Which of course means that the U.S. Grand Prix in Austin isn’t on life support, as we seem to be being led to believe.
And who might the source of this latest twist on the U.S. soil be? None other than Bernie Ecclestone, himself:
Formula 1 supremo Bernie Ecclestone is eyeing plans for a second race in the United States, after confirming on Thursday that talks are ongoing about an event in New York.
And despite plans for a race in Liberty State Park falling through earlier this year, Ecclestone has said that another idea for an event in New York is being seriously considered.
“It’s happening,” he told AUTOSPORT. “We are talking to them and trying to do our best. Let’s see what happens.”
When asked how sure he was that the Texas race would go ahead, amid scepticism from some quarters about whether the funding exists for the event, Ecclestone said: “100 per cent.”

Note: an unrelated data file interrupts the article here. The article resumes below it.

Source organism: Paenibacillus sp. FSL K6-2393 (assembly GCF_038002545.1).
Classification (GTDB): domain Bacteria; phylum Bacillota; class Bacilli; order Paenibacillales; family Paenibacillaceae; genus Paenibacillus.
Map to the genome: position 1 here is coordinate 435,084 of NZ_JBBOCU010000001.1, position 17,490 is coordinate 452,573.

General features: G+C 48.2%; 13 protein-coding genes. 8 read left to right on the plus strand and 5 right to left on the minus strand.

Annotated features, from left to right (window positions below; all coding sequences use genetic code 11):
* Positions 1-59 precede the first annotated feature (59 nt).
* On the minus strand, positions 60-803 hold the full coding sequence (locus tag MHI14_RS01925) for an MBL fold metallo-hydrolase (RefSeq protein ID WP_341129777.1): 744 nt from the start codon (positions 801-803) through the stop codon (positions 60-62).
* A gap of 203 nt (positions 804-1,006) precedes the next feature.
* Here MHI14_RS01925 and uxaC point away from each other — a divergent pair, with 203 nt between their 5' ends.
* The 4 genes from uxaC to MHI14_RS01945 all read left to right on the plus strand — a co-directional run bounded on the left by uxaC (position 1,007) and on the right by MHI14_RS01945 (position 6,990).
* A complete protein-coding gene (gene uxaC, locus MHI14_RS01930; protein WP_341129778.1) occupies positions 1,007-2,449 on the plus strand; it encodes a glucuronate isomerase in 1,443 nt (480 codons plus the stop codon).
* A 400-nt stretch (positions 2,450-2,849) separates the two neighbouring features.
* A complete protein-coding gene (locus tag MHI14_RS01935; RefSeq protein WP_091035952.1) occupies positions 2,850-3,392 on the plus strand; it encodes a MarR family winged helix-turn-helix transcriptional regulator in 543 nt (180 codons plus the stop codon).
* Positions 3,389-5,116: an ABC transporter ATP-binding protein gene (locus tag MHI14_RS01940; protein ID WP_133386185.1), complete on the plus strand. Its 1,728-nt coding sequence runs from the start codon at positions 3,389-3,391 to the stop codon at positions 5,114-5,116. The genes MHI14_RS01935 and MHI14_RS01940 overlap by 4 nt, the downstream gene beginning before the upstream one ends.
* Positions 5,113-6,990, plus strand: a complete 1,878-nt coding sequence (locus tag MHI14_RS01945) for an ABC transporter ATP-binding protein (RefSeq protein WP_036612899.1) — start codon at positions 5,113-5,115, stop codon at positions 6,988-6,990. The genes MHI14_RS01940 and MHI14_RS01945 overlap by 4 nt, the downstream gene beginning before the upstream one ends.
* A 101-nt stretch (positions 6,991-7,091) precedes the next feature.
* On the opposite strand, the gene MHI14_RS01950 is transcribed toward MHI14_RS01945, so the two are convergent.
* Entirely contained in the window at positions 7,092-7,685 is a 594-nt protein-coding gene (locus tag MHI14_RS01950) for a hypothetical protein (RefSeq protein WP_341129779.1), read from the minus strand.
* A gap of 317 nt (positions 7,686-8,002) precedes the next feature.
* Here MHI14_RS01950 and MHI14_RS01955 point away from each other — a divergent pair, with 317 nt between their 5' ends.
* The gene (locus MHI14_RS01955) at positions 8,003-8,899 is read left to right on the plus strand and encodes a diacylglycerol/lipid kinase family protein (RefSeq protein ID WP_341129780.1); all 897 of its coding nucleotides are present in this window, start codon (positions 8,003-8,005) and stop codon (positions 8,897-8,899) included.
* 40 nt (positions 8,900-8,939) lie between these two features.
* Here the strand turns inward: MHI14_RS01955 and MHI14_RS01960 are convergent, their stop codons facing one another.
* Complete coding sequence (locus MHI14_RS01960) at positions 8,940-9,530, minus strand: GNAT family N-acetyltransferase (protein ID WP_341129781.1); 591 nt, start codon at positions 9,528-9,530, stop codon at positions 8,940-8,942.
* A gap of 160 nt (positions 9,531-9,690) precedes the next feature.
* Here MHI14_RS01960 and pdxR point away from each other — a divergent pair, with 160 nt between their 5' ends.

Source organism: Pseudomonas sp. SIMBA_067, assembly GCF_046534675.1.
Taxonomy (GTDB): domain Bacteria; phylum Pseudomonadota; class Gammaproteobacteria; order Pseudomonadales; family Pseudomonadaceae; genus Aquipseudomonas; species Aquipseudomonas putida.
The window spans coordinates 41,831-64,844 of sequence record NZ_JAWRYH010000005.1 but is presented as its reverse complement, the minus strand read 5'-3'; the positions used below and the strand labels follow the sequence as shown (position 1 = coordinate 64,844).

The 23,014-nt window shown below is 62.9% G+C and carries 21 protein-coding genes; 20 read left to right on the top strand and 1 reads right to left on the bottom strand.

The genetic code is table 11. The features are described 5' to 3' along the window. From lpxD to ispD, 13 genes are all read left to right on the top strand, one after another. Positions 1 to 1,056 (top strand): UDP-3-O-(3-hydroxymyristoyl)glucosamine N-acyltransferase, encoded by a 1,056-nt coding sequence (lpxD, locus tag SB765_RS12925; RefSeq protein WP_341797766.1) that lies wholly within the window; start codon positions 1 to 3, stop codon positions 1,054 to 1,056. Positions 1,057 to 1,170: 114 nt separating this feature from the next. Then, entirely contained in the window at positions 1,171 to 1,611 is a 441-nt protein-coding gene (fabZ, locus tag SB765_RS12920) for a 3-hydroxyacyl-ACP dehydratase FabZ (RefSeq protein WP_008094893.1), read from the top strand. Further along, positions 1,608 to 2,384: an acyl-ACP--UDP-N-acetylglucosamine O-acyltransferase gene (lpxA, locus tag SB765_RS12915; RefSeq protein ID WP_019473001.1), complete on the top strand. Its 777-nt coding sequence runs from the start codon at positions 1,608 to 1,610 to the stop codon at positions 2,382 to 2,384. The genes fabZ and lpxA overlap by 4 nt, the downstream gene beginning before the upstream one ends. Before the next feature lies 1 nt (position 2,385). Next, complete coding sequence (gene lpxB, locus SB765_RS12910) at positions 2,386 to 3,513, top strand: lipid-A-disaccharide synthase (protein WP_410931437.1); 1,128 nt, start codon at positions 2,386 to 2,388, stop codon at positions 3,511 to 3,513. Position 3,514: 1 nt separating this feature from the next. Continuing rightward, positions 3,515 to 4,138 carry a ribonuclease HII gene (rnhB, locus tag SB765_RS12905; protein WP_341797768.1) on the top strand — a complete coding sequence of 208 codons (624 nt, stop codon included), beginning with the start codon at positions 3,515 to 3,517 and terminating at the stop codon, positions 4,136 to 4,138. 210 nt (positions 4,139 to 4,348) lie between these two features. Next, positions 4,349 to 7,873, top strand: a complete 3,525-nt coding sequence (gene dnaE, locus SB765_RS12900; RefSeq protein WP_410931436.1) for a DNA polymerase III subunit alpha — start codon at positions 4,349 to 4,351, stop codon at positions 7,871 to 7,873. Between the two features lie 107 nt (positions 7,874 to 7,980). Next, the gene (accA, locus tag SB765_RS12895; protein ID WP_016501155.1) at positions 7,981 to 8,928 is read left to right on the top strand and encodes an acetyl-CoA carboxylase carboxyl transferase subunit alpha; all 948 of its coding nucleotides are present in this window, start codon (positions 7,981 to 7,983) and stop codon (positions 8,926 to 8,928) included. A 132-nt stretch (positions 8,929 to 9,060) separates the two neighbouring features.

I’d like to be the first to suggest that the race in New York — which would seem to skirt the whole “one country, one race” operation — be named, no, not the North American Grand Prix (although I’d not be surprised to see that), but the European Grand Prix of New York.
That way, we get rid of Valencia and get a race in New York. If that isn’t a win-win, I don’t know what is.
More seriously, I’m glad to hear that Bernie says the Austin race is 100% for sure (I’d be more comfortable with 212%, but you can’t have everything), but that then raises all the questions about how the U.S. ends up with two races. Can anyone piece through that scenario?
Also, should we take this as anything more than the usual Bernie noise? (Right, the answer is, “No,” I know.)